When the Jaeger programme was renewed, it wasn’t long before the PPDC realised it was more powerful than any government. It took the world under its wing, as the Secretary General put it. Global protection, it trumpeted, was now in the very best hands – and in the commercials here they would show the giant, outspread mechanical hand of an unspecified Jaeger. What it didn’t show was the hand coiling into a fist, and squeezing the world till it bled. The PPDC fell apart in a swift and destructive civil war. Various factions declared “Protectorates” theirs; vast areas of land, delineated not by the old borders of countries but simply by the reach of the various Shatterdomes, of which some were the established bases from the Kaiju War, some were hastily thrown up by factions consolidating their power, wherever they needed to now the urgency of coastal bases was lost.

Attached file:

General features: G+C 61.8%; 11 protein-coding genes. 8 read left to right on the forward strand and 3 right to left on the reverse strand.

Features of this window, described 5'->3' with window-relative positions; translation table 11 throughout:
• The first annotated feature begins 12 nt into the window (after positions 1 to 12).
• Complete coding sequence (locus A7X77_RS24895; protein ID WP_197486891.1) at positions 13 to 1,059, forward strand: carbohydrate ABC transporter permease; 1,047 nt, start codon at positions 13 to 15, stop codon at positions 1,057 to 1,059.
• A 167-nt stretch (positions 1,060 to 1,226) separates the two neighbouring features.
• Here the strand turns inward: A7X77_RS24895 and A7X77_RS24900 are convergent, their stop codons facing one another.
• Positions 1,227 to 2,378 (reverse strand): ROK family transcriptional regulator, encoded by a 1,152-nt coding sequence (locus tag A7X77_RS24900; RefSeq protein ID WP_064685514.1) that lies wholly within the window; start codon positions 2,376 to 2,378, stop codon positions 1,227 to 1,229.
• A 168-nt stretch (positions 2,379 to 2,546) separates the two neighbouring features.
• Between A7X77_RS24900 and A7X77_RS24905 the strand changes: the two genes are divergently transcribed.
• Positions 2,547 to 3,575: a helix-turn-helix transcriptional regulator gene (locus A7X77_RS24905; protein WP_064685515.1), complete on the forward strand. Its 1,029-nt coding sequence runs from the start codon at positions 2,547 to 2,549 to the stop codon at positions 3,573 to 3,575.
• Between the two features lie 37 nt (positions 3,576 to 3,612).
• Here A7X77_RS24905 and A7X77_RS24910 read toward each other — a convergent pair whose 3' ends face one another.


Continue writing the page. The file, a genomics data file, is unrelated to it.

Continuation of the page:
Now humanity lived a haunted life. As normal as it could manage, by day, cowering in fear at night. At any time the Patrols might burst into your apartment and carry you away as a seditious element. There was no appeal, no system; the Shatterdome groups were the law. And if that wasn’t worrying enough, there was a constant nagging fear that a raid might occur, that a rival Dome would make a grab for some further territory. You were collateral damage in these cacophonous bouts for supremacy. If you were lucky, you would witness your neighbourhood swept away with a careless swipe of a hundred-foot sword. If you were unlucky, you were in it at the time.